6 Discussion

6.1 Algorithmic efficiency

The speed of the competing algorithms for a single problem does not tell the whole story since we also need to know the algorithmic efficiency, that is how the speed of the different algorithms depends on both the training set size and on the selection of parameters. In the case of KNN, classification times depend on the time it takes to select the neighbours, in our case time. Since is generally increased with increasing numbers of training samples, this means that the time dependence is more like . Actual tests of the selection algorithm, however, show a very weak dependence on . Best case performance for a selection algorithm such as ours that sorts the results is actually , while for one that does not it is (Knuth, 1998).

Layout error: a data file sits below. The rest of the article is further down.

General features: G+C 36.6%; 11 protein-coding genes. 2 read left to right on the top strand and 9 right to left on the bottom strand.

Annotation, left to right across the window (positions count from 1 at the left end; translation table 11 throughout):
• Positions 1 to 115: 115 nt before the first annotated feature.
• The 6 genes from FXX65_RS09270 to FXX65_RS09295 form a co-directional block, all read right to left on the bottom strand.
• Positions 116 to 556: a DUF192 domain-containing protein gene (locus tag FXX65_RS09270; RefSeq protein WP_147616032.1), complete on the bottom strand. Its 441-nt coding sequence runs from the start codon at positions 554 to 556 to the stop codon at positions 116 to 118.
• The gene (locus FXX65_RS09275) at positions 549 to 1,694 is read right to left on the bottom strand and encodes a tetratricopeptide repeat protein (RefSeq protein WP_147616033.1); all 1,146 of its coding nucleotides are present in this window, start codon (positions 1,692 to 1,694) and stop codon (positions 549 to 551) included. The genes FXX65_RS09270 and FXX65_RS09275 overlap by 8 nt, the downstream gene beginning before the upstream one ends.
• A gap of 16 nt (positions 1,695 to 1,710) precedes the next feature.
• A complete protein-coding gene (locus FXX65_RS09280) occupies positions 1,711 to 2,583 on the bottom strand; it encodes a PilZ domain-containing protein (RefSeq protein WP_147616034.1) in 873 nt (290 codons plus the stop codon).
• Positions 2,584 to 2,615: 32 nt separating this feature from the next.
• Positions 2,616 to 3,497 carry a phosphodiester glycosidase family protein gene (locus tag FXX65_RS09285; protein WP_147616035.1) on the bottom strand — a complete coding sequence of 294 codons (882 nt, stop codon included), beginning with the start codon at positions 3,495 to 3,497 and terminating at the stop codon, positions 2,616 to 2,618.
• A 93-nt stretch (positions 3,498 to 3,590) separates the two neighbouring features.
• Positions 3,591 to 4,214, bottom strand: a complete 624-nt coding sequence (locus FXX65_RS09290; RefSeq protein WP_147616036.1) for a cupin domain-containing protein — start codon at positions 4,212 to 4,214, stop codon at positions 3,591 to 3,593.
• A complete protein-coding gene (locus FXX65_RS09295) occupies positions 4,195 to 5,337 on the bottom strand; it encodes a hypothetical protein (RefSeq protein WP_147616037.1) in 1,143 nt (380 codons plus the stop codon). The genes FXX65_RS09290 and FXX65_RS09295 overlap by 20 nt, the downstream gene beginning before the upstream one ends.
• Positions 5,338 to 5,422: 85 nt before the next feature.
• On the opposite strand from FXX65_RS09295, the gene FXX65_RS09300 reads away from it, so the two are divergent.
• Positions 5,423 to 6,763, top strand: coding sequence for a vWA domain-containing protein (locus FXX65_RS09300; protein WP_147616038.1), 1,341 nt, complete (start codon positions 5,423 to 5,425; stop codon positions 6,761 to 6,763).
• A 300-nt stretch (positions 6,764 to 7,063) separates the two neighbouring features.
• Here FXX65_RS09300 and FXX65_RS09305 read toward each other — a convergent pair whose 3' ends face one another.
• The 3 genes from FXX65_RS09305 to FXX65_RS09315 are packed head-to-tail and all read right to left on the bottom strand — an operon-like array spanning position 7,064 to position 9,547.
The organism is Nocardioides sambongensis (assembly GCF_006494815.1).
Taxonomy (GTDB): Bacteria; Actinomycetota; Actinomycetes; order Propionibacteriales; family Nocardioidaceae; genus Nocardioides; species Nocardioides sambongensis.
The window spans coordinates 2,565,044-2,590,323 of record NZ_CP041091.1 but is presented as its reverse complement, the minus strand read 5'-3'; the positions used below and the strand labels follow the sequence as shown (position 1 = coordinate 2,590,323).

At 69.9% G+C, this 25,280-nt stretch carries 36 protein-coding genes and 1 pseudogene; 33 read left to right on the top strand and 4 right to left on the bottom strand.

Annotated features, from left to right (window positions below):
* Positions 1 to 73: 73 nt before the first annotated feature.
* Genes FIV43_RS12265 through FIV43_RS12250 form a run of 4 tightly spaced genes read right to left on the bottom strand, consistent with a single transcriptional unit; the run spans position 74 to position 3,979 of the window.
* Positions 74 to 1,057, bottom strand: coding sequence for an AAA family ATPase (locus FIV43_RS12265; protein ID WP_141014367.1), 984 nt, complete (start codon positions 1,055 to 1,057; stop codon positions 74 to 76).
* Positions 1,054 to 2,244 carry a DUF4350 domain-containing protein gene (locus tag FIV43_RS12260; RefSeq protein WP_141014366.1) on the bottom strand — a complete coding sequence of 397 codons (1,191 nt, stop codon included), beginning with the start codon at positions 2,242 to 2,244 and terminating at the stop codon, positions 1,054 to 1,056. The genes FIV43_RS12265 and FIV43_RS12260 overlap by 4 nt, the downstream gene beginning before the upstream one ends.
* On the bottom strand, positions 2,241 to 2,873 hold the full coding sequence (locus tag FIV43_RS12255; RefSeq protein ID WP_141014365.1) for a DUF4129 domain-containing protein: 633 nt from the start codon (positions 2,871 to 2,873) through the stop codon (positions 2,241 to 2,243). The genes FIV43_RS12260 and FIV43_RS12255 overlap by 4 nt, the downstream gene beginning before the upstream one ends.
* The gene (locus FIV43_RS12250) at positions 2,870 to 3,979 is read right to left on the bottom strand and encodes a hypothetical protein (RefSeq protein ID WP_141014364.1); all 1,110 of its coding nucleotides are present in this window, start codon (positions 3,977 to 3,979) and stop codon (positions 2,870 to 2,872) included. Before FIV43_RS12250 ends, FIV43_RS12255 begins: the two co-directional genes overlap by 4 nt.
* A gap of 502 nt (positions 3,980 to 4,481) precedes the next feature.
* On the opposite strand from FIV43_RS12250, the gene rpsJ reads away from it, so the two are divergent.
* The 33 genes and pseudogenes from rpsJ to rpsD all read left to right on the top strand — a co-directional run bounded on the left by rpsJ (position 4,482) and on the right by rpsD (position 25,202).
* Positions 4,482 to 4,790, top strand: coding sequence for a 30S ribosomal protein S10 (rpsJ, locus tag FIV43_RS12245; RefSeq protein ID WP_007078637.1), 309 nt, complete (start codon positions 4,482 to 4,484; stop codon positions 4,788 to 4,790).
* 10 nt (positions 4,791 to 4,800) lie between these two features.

If this step is included, the bottleneck in the AGF algorithm is selecting the nearest neighbours, hence the time efficiency will also be roughly worst case, although with further overhead of order from calculating the weights. If the selection step is skipped, the time efficiency will be , but with a large coefficient. Time efficiency for LVQ training will be , while for SVM training, it is since the solution of a matrix equation is required. Note that all methods will have extra overhead from reading in the training data and also from writing the output.

For algorithms that have a separate training phase, there is also the issue of the classification time. For both LVQ and AGF borders, classification times will be independent of the number of training samples. Time efficiency will rather depend linearly on the number of samples used to represent the discrimination border – codebook vectors for LVQ and border samples for AGF – which are both adjustable parameters. The larger these parameters, the greater the accuracy, although with diminishing returns. For equivalent accuracy, more LVQ codebook vectors than AGF border samples will be needed.